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Am J Pathol. 1999 Nov;155(5):1473-8.

Short fragment polymerase chain reaction reverse hybridization line probe assay to detect and genotype a broad spectrum of human papillomavirus types. Clinical evaluation and follow-up.

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  • 1Department of Medical Microbiology, University of Nijmegen, Nijmegen Delft, The Netherlands. w.melchers@mmb.azn.nl

Abstract

The purpose of this study was to detect and genotype 16 different human papilloma virus (HPV) types simultaneously using a short fragment polymerase chain reaction (SPF) hybridization line probe assay (LiPA). 152 women who were referred to the gynecologist because of abnormal cervical smear underwent colposcopic examination and repeat cervical smear. In addition, the cervical scrapes were analyzed for the presence of HPV by a novel general HPV polymerase chain reaction assay followed by a single reaction genotyping assay allowing for a simultaneous detection and identification of 16 different HPV types. HPV DNA was detected in 38% of normal follow-up cervical scrapes, 51% of scrapes with atypical squamous cells of undetermined significance, 78% of scrapes with mild dysplasia (low grade squamous intraepithelial lesions), 86% of scrapes with moderate dysplasia (high grade squamous intraepithelial lesions), and in 88% of scrapes with severe dysplasia and carcinoma in situ. One case of invasive squamous cell carcinoma was positive for HPV 16. Overall, a single HPV type was detected in 56% of HPV positive scrapes, with HPV 16 being the most common and accounting for 45% of all single infections. Forty-four percent of the positive scrapes contained multiple HPV types, of which double infections prevailed. Follow-up results proved the reproducibility and reliability of SPF HPV LiPA. In conclusion, we have used and evaluated the SPF-HPV-LiPA system for the detection and genotyping of HPV infections. The combined detection-typing method proved to be sensitive, specific, simple, and fast, making mass screening of cervical scrapes accessible for routine practice and facilitating individual patient management.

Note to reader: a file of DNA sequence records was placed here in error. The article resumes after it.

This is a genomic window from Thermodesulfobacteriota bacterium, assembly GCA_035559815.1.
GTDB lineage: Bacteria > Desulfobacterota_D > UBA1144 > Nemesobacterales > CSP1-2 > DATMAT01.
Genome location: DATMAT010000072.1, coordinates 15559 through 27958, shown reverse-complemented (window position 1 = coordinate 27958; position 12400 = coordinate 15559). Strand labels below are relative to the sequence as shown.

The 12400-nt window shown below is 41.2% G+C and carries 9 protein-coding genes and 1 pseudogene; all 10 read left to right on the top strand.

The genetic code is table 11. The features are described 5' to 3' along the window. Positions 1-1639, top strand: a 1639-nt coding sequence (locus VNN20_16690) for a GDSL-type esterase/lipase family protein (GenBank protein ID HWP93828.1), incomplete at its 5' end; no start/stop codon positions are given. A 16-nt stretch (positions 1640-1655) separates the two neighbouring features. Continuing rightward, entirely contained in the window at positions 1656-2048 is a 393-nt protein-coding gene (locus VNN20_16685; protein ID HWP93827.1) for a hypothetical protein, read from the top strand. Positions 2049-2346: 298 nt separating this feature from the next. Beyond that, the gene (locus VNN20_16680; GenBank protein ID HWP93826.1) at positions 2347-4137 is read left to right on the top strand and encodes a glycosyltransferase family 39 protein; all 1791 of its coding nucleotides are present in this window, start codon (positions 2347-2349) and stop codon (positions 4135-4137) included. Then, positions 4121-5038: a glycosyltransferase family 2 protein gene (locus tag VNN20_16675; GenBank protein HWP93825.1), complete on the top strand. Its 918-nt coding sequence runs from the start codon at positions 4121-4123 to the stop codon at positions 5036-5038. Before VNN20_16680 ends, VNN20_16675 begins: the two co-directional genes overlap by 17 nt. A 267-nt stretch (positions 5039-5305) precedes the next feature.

PMID:
10550303
[PubMed - indexed for MEDLINE]
PMCID:
PMC1866998
Free PMC Article
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